My blog tour for the launch of After Whorl: Bran Reborn has started! I'm off across the world to visit my friend Helen Howell, in Melbourne.
Pop in for the first of my series of Celtic/ Roman Britain, AD 71-84, themed blog posts. Read about how to get yourself entered into the DRAW for some launch time goodies!
Click here: HELEN SCRIBBLES
In these novels, I’m aiming for a different mix of history and romance from the usual. What does that mean, I hear someone ask?
In general, if you pick up a novel that’s termed Historical Fiction it’s crammed full of historical, factual information. Often these books are on the lengthy side and I, personally, enjoy these novels very much since they satisfy my insatiable need for learning more and more about a historical period. Yet, I have to read those historical fiction novels without my ‘romance lover’ T-shirt on. Any romantic elements in what would be termed solid historical fiction tend to be a secondary aspect of the plot. In reading those, I would not expect a heart-warmingly rewarding romance since that is not their intention. An HEA ending is not required, and nor does it generally feature in Historical Fiction.
On the other side of the coin, Historical Romance novels from many of the ‘Romance Only’ publishers can veer too much in the opposite direction, I think. The romance is completely central to the plot and the historical aspects often form a very scant backdrop – very little of the historical era mentioned, and in some books which I’ve recently read they either include completely wrong historical information, or have anachronistic detail which can be almost ludicrous. Those novels are a lot less satisfying to me since I’m the sort of reader who wants too much. I want that all encompassing romance, if it’s marketed as a Historical Romance, but I also want to really live in that era. For that to happen, brief detail of the historical background just doesn’t suffice.
What is the compromise then? What I’m aiming for in my Celtic Fervour series, set in AD 71-84, is a blend of solid historical facts creating a really authentic backdrop (as much as is possible given my chosen era is so long ago) and variable degrees of romance across the series of books.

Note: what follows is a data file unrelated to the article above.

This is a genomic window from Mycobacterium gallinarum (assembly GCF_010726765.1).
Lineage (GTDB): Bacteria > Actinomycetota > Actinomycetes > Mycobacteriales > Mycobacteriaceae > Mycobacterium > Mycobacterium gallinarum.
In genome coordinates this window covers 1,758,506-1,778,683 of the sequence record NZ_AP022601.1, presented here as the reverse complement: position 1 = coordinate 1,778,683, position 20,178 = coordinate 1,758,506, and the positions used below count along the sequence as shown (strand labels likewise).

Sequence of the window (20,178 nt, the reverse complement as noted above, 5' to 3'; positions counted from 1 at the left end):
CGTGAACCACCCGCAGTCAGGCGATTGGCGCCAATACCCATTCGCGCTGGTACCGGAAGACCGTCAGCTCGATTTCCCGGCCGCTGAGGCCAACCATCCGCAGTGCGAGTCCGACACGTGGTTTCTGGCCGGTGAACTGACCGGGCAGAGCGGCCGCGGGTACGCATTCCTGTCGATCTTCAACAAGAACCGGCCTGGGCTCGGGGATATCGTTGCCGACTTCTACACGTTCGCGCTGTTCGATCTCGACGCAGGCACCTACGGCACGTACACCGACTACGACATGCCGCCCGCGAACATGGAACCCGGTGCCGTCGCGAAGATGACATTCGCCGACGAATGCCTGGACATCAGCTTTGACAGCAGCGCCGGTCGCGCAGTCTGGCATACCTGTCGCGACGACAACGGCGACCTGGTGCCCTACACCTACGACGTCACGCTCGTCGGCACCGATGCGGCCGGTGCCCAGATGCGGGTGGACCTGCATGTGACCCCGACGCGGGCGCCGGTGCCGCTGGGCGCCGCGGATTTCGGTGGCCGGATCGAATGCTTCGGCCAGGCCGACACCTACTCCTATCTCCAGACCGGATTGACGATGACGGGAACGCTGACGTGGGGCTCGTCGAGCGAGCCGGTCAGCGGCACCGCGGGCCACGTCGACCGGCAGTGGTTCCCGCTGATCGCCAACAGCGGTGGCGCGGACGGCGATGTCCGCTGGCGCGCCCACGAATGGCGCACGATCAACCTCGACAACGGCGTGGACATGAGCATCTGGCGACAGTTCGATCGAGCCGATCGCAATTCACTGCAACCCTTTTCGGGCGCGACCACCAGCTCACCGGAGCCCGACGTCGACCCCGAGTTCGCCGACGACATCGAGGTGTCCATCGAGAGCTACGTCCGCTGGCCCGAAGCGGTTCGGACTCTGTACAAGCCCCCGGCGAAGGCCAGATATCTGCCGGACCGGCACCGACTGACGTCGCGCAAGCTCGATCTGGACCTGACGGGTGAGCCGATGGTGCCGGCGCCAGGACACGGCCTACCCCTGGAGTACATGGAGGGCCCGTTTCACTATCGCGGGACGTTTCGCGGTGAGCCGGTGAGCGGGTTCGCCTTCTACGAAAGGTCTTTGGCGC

Book 1, The Beltane Choice, has a strong romantic theme running through it, the developing relationship of Lorcan of the Brigantes and Nara of the Selgovae a crucial part of the whole plot and yet I’ve also tried to minimise that sufficiently so that the romance does not dominate the whole story. Accuracy in historical portrayal is incredibly important to me and reviewers of The Beltane Choice have all tended to appreciate that very much.
Book 2, After Whorl: Bran Reborn, also has a romantic attachment but the plot is not driven by it. The love Brennus has for Ineda is not necessarily fulfilled… that HEA ending that is a MUST in general romance novels is not there ...yet, the potential is!
Book 3 of the series, After Whorl: Donning Double Cloaks, which is due sometime around Spring 2014, holds many answers. Relationships are very important, but the historical detail is paramount to the plot.
That may be my rationale, but where lies the problem? Should my series fit into a general Historical Romance genre with scant detail and heavy romance? NOT REALLY. Should my series fit into a general Historical Fiction category? MAYBE.
It's a tricky problem indeed but... a HISTORICAL ROMANTIC ADVENTURE SERIES sums them up very well!
Grab your bargain copy now and read before the 16th December, when Book 2 will be available!